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Putting government on starvation diet

Last modified: 4/4/2011 12:00:00 AM
It has always been the official policy in New Hampshire to starve government to keep it small. That policy has worked. State and local taxes consume a smaller portion of the personal income of New Hampshire's citizens than in all but one state, South Dakota. The state has been among the 10 lowest taxed states in that nation in all but two of the past 40 years, according to the New Hampshire Fiscal Policy Institute. But starving government hasn't been enough for the Republican majority in the House. It now wants to bind the feet of government as well, and hobble its ability to meet the needs of its citizens.

Last week, the House passed a resolution to amend the state Constitution to require a three-fifths vote to impose new or increased taxes or license fees. Getting a majority vote to raise taxes or fees is no easy matter. Getting a 60 percent vote would be much tougher. Ten senators could block any increase or wield their support like a weapon to hold unrelated legislation hostage.

According to the National Conference of State Legislatures, 15 states, none of which are in New England, require a supermajority vote to increase some or all taxes. Seven require a two-thirds vote, six a three-fifths vote and two, Arkansas and Michigan, a three-fourths vote, though Michigan's requirement only applies to the state property tax.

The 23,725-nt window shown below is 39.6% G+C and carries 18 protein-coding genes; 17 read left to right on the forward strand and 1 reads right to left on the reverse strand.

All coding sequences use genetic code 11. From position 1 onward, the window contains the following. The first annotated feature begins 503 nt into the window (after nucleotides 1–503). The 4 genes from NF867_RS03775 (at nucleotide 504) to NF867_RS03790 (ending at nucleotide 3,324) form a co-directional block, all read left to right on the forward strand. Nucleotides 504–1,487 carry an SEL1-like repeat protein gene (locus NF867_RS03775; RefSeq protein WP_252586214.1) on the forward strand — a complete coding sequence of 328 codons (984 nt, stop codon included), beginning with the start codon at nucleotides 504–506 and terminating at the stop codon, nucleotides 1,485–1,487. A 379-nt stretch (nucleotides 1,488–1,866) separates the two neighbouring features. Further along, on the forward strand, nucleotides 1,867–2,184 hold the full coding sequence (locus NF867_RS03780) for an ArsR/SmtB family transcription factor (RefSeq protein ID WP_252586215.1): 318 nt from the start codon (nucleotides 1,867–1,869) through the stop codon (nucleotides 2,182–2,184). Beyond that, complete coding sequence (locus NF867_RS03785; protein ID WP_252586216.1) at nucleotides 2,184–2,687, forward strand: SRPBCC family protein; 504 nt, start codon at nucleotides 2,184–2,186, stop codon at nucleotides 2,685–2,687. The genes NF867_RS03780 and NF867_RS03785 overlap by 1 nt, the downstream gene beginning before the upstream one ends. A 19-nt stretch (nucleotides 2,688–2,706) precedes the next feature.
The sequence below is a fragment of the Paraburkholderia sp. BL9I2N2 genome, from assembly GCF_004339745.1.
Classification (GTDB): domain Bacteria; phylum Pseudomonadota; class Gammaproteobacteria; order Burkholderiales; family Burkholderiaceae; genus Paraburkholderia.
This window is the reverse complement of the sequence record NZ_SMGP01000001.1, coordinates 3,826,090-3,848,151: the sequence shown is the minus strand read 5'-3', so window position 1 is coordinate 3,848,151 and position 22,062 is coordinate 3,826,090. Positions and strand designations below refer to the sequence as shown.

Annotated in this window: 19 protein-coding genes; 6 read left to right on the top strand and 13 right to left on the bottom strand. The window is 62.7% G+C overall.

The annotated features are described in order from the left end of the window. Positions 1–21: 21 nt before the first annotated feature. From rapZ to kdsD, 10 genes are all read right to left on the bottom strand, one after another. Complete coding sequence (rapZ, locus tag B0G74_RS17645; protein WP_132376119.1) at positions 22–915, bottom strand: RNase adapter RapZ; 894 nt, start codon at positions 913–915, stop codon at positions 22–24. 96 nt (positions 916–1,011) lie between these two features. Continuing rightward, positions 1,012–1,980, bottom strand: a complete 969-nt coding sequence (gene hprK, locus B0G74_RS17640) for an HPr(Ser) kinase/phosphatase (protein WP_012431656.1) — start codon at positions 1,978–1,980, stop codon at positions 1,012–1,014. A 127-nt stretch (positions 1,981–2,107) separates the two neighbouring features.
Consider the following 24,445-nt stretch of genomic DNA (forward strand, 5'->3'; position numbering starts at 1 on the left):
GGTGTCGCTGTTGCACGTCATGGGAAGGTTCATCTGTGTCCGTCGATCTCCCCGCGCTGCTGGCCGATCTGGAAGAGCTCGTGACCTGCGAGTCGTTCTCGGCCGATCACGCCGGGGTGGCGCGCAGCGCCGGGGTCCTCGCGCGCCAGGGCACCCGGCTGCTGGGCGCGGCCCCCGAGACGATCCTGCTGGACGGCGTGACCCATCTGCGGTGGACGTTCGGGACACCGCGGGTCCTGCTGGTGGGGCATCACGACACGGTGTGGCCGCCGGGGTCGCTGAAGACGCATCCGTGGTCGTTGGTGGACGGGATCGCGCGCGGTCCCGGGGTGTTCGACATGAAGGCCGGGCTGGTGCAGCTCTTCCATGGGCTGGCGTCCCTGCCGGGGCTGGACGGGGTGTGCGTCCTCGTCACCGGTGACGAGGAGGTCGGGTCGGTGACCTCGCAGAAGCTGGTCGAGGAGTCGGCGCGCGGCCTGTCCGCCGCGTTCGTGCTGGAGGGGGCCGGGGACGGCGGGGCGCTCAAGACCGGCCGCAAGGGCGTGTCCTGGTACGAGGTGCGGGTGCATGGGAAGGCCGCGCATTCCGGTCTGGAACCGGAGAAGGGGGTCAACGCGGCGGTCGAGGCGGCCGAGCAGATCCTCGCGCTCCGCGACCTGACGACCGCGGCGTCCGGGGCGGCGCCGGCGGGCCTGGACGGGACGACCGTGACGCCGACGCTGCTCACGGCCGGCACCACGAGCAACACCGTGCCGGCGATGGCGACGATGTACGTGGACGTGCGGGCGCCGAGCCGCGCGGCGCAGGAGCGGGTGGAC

Supermajority requirements make it harder for a state to respond to a sudden change in economic circumstances. They make lenders nervous and lead to lower bond ratings, which means higher interest fees on state borrowing. They make it harder to eliminate tax breaks that are no longer needed. They cause lawmakers to resort to gimmicks like selling state property when taxes can't be raised. The legislature in Arizona, which requires a two-thirds vote to raise taxes, was reduced to selling its State House and Supreme Court building to balance the budget. It must now leases them back, forcing taxpayers to pay more in the long run.

Studies show that in states that need a supermajority to raise taxes or otherwise cap spending or revenue, public services shrink, with health care and education suffering a disproportionate share of the cuts. The New Hampshire Senate would give future senators enormous power by voting in favor of the supermajority requirement, but it would be wrong for the state and wrong for property owners, because what the state doesn't pay for, they will.


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